By Joy Moore – 

Preaching scriptural holiness means being unashamed in a post-theistic world to say there is a God. God is here. And wherever God is, there is life. There is hope because there is newness. Our job is not to start a revival. Our job is to be those who are revived, because we’ve encountered the Holy Spirit.

We are partnering with him to set captives free and to form a transformed community. That means that we must be able to speak truth to power, even when that power is the tribe we think we are a part of. It means that we must both seek personal and societal transformation, not as a political agenda, but as scriptural holiness. We are called to create communities who are disciples of Christ alone.

Scriptural preaching invites people to know that God loves every one of his creatures. Good preaching turns attention to the fact, in the words of Paul Young, God is especially fond of you. And me. And them.

The Wesleys described salvation as present deliverance from sin, a restoration of the soul. Scriptural preaching will help us to know what it is that the Lord requires: that we practice justice, that we favor kindness, and that we live so God is glorified. We are called to be a distinctive peculiar people who unashamedly stand for justice and righteousness in this broken and fallen world.

We have the responsibility of pointing to where God is right now on earth. We bear witness to the in-breaking that God promised. The kingdom is here on earth, and to not be ashamed of that is to be a witness to the transforming work of God. Through Wesley’s ministry, he demonstrated the message of Jesus through his ministry that salvation includes social and political and individual and spiritual dimensions.

The gospel compels the church universal to engage in social and political action for the least of these. We have this letter from a former terrorist turned church planter with a testimony of God’s transforming grace. He writes to a young man who risks abandoning the teachings of his grandmother. Since his childhood, Timothy has been the recipient of established Christian teachings and practices. It’s to him Paul describes faith as not individual belief in Jesus, but of a long tradition of beliefs and practices passed down from one generation to the next. The faith represents a legacy of traditions, of practices, and beliefs to which the people of God have always remained committed. Timothy is exhorted to remain committed to that old religion, that narrow road, that strange teaching. Paul knew a time would come when people would not tolerate sound teaching. In arrogance and pride we would collect teachers who say what we want to hear. We would choose to be identified by our race or our gender or our sexuality and political positions or geographic location and economic status. We would segregate by ethnicity.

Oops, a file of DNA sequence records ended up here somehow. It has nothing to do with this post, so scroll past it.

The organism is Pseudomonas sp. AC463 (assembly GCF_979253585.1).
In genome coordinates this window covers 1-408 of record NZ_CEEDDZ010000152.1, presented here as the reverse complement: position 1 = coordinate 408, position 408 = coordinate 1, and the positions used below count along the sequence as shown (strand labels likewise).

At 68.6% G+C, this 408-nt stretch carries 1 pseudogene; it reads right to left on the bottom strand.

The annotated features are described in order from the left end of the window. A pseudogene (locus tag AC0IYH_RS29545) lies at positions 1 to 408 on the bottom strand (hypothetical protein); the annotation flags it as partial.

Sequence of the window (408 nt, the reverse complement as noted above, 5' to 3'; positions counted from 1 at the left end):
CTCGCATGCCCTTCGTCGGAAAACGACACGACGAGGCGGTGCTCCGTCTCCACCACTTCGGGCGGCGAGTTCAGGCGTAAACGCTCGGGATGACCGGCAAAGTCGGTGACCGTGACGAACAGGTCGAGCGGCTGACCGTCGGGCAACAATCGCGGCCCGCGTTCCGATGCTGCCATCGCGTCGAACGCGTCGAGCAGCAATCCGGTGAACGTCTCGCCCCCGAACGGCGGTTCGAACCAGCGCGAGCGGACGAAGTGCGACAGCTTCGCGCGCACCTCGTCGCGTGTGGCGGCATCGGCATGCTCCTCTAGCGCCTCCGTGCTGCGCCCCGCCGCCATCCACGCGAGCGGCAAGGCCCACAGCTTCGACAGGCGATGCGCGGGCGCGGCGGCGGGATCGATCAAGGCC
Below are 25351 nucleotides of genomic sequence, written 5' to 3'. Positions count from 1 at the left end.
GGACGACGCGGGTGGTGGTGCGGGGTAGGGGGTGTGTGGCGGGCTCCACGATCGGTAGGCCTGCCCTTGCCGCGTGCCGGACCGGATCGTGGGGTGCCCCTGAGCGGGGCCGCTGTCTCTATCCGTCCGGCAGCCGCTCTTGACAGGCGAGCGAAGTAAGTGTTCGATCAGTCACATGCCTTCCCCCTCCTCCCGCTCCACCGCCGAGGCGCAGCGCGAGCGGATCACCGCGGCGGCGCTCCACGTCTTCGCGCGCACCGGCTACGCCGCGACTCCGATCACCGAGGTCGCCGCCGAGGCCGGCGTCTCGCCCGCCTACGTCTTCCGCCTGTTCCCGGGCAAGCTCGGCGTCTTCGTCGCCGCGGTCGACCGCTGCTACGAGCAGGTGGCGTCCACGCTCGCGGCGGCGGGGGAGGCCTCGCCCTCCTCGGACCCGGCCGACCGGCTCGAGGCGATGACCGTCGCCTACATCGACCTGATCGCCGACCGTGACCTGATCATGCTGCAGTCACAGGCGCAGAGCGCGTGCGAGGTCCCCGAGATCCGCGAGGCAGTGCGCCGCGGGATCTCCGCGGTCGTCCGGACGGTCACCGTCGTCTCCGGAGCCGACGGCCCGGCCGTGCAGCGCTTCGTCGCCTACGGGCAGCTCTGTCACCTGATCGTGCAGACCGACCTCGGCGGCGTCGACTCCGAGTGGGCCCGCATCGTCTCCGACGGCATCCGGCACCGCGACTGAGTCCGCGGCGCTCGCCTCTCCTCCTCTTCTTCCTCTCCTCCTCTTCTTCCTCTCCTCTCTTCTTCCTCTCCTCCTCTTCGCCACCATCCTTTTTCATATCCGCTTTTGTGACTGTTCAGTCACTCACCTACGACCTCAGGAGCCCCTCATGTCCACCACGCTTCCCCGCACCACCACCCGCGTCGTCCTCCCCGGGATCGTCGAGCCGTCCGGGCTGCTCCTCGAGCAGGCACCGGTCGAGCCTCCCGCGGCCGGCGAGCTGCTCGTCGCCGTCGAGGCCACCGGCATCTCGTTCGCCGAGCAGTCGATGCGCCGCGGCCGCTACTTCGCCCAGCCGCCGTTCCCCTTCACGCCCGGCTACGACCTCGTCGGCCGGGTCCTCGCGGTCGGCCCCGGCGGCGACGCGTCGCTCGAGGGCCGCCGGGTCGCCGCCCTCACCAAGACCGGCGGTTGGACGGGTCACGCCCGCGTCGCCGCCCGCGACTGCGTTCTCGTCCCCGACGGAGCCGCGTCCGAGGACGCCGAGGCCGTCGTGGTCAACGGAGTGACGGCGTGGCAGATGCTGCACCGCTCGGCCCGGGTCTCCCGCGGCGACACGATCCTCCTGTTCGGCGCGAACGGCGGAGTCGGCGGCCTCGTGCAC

There’s a practical reason why the Sunday morning hour is the most racially divided hour of the week. It’s because way back when the reformation divided us, they divided us first by our ethnic and national lines. The churches became divided – even the Baptist and the Methodist who originally were more integrated than any of the other denominations.

I’m glad to be part of a movement that placed a church in every county as citizens moved across the country. I’m glad to be part of this crazy idea of itineracy that we should practice our faith in a community of disciples, where we are, but we are part of a larger community of disciples. And we should get together every once in a while to share the transforming truth of God.

We too are divided by class and status. We’ve become more interested in our tribe than being God’s tribe. One day, every nation, every tribe, every tongue will come together at one table, because God is preparing a banquet for all of his children. On that day, we will kneel together before the Risen One and say that he is Lord. If you want to enjoy that eternity, we need to start practicing it right here and now. So the challenge for us to preach is not to preach our politics or to preach our ethnic group or to preach just the needs in our state at this hour. Instead, Paul told Timothy, preach the word and be ready to do it whether it is convenient in circumstances, sufferings, difficulty, hardship, in times of discomfort, in moments of anguish, when things don’t go your way, when the spouse walks out on you, when the bishop assigns you there, when your children go away, when the laws of the nation contradict the laws of God, when the denomination looks more like the nation than the people of God – in all circumstances.

Dr. Joy Moore is the lead pastor and ecclesial storyteller at Bethel United Methodist Church in Flint Michigan.


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